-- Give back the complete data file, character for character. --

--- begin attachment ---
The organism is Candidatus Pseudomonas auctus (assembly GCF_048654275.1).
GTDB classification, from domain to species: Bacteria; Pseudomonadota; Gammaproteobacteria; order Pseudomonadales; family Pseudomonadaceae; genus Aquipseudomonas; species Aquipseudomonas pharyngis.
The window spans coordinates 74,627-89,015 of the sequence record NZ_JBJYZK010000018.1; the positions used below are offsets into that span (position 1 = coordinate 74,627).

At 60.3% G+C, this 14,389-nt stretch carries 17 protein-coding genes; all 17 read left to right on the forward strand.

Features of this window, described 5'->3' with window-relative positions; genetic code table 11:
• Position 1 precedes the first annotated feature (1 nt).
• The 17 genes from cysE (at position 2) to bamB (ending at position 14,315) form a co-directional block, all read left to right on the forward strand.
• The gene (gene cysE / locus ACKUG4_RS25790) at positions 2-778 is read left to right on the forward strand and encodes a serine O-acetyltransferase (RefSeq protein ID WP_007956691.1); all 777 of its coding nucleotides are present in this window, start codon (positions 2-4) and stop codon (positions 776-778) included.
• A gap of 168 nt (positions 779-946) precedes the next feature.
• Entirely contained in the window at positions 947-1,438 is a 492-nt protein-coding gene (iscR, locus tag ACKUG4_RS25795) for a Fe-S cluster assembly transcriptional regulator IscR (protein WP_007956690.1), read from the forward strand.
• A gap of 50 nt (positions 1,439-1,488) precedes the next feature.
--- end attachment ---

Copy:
The organism is Candidatus Pseudomonas auctus (assembly GCF_048654275.1).
GTDB classification, from domain to species: Bacteria; Pseudomonadota; Gammaproteobacteria; order Pseudomonadales; family Pseudomonadaceae; genus Aquipseudomonas; species Aquipseudomonas pharyngis.
The window spans coordinates 74,627-89,015 of the sequence record NZ_JBJYZK010000018.1; the positions used below are offsets into that span (position 1 = coordinate 74,627).

At 60.3% G+C, this 14,389-nt stretch carries 17 protein-coding genes; all 17 read left to right on the forward strand.

Features of this window, described 5'->3' with window-relative positions; genetic code table 11:
• Position 1 precedes the first annotated feature (1 nt).
• The 17 genes from cysE (at position 2) to bamB (ending at position 14,315) form a co-directional block, all read left to right on the forward strand.
• The gene (gene cysE / locus ACKUG4_RS25790) at positions 2-778 is read left to right on the forward strand and encodes a serine O-acetyltransferase (RefSeq protein ID WP_007956691.1); all 777 of its coding nucleotides are present in this window, start codon (positions 2-4) and stop codon (positions 776-778) included.
• A gap of 168 nt (positions 779-946) precedes the next feature.
• Entirely contained in the window at positions 947-1,438 is a 492-nt protein-coding gene (iscR, locus tag ACKUG4_RS25795) for a Fe-S cluster assembly transcriptional regulator IscR (protein WP_007956690.1), read from the forward strand.
• A gap of 50 nt (positions 1,439-1,488) precedes the next feature.